Seemingly anyone who has been even remotely involved with the University of Colorado football program over the past 30 years can relate at least one Bill McCartney story.

As the grandson of the legendary coach, Derek McCartney obviously is no exception.

Now a junior outside linebacker poised to build on a breakout 2015 season, the younger McCartney always harkens back to two specific bits of advice when he considers his grandfather's influence on his still-blossoming athletic career. Perhaps not surprisingly, the wisdom in question centers around mantras of hard work and leadership.

"When I was growing up, he always said big guys have to work harder," said the 6-foot-3, 250-pound linebacker. "He said, 'You'll never meet a small guy that doesn't want to be big.' When you're big you have to pay the price. He said it's easier for little guys running around. Big guys just have to work harder.

"The second thing, and recently he says this all the time and I find it to be more and more true as I keep living life, he says everything rises and falls on leadership. Every church, every home, every business, he says that all the time. He tries to encourage me with that, which is really cool."


The revelation last week that coach McCartney, the beloved leader of the 1990 national champion Buffaloes, is suffering from late-onset dementia/Alzheimer's sent shockwaves through the program in addition to the Buffs' vast fan base. Naturally, no player felt it more personally than Derek McCartney.

The Buffs' outside linebacker professed he carries no extra determination for the 2016 season despite the cruel nature of his grandfather's affliction. While it is likely coach McCartney will see be around to watch his grandson's senior season a year from now, it is logical to fret if it will be the same coach Mac who visits Folsom Field by then.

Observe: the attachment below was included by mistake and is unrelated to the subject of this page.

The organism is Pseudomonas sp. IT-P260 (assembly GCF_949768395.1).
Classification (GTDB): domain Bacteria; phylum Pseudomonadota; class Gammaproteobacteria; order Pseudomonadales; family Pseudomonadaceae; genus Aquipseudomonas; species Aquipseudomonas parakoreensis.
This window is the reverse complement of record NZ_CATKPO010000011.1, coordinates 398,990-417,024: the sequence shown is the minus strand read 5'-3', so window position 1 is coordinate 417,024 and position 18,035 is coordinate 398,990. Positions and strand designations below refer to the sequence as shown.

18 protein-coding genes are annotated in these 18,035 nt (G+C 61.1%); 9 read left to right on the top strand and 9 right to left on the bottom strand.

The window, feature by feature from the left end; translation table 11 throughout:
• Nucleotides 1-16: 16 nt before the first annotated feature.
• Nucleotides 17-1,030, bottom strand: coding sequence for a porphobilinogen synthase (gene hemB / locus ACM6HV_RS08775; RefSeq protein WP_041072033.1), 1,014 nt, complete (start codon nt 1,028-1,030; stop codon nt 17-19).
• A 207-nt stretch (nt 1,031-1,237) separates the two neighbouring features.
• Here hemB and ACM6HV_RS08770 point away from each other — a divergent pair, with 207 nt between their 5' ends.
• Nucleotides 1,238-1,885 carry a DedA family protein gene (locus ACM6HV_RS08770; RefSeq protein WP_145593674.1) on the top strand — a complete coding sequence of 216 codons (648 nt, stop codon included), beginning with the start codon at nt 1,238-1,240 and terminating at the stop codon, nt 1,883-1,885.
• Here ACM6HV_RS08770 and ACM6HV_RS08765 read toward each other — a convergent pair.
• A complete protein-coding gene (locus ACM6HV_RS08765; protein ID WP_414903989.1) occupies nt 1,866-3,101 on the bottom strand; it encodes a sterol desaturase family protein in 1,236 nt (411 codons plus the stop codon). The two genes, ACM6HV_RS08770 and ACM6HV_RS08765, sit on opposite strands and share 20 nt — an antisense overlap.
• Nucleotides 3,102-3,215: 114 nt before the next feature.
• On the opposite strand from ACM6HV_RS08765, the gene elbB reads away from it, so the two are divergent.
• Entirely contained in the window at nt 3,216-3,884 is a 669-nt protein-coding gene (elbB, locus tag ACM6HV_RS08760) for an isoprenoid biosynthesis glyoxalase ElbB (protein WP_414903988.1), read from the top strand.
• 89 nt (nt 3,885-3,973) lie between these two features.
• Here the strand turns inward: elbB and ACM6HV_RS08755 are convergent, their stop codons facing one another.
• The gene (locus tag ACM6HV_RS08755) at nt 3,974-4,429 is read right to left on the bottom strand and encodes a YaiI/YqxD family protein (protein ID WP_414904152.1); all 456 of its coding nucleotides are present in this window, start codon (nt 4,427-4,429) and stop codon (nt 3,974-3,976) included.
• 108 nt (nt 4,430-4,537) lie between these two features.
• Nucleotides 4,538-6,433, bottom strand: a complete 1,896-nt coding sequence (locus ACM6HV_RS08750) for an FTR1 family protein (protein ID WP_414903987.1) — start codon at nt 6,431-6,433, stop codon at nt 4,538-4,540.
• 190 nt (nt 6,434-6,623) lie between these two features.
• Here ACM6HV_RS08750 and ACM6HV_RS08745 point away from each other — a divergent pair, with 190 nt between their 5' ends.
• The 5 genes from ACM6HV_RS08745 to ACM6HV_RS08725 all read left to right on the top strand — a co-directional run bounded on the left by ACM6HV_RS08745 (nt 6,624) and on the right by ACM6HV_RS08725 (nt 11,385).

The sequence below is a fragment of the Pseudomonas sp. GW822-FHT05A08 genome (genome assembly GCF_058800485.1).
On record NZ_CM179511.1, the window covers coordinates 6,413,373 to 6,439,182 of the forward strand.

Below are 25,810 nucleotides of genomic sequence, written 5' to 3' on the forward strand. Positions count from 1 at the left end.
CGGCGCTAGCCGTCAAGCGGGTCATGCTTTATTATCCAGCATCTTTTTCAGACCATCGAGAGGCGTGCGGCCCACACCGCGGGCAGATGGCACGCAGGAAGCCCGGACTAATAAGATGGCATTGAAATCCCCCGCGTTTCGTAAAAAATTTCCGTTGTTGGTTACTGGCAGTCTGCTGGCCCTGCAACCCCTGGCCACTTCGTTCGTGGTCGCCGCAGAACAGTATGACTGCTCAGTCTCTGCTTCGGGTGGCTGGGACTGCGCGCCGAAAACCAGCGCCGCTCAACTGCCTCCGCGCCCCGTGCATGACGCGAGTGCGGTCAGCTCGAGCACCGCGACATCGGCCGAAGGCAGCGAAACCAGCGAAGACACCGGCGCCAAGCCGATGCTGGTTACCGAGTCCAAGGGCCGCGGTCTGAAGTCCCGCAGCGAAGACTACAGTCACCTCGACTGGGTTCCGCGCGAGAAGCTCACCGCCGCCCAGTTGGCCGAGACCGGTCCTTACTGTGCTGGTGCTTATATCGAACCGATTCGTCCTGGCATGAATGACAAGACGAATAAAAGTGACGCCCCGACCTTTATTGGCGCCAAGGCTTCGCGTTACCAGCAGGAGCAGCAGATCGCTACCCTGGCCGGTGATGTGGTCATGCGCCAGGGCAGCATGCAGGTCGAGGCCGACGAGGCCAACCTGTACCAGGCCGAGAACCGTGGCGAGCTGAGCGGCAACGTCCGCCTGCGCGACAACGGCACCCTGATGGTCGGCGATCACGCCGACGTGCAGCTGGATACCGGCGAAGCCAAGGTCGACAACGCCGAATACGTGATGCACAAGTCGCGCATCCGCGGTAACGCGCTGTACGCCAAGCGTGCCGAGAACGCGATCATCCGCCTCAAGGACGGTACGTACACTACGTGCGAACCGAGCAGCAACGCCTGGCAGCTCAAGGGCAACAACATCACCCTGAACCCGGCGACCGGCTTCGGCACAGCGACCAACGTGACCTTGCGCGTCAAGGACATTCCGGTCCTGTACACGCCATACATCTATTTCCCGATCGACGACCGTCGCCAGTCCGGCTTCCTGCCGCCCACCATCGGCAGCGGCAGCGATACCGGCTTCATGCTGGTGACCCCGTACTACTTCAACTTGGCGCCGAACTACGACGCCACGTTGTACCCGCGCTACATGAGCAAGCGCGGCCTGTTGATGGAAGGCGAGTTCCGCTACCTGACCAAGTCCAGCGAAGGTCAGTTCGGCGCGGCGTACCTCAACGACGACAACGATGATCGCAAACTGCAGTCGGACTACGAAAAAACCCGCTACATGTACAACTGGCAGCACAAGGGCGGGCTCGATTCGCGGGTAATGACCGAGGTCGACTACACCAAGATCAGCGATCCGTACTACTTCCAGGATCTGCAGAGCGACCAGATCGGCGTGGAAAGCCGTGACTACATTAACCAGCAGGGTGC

"My grandpa has always just been very encouraging," Derek McCartney said. "He's always tells me things that I should strive for. That's just the coolest thing — my grandpa is always there regardless of how he's doing, and honestly he's doing great. He's still the same old Bill McCartney. He just motivates me with everything he says to me even still."

Derek McCartney was a solid contributor as a redshirt freshman two seasons ago but developed into a dependable defensive force last year, finishing with 70 tackles and recording a 33-yard interception return that set up CU's first touchdown of the season at Hawaii and perhaps served notice the Buffs would be an improved bunch defensively.

McCartney also tallied five sacks and led the Buffs with 16 quarterback hurries. While he again expects to play a pivotal role on a defense that turned into a team strength last year, McCartney, perhaps channeling some of his grandfather's drive, is the first to admit there remains much work to be done.

"We did get a lot better last year statistically, but the thing is we didn't finish highly ranked as a defense," Derek McCartney said. "We're not at all where we want to be. But we know we're headed in the right direction, and we know we have a lot of potential to be really good."

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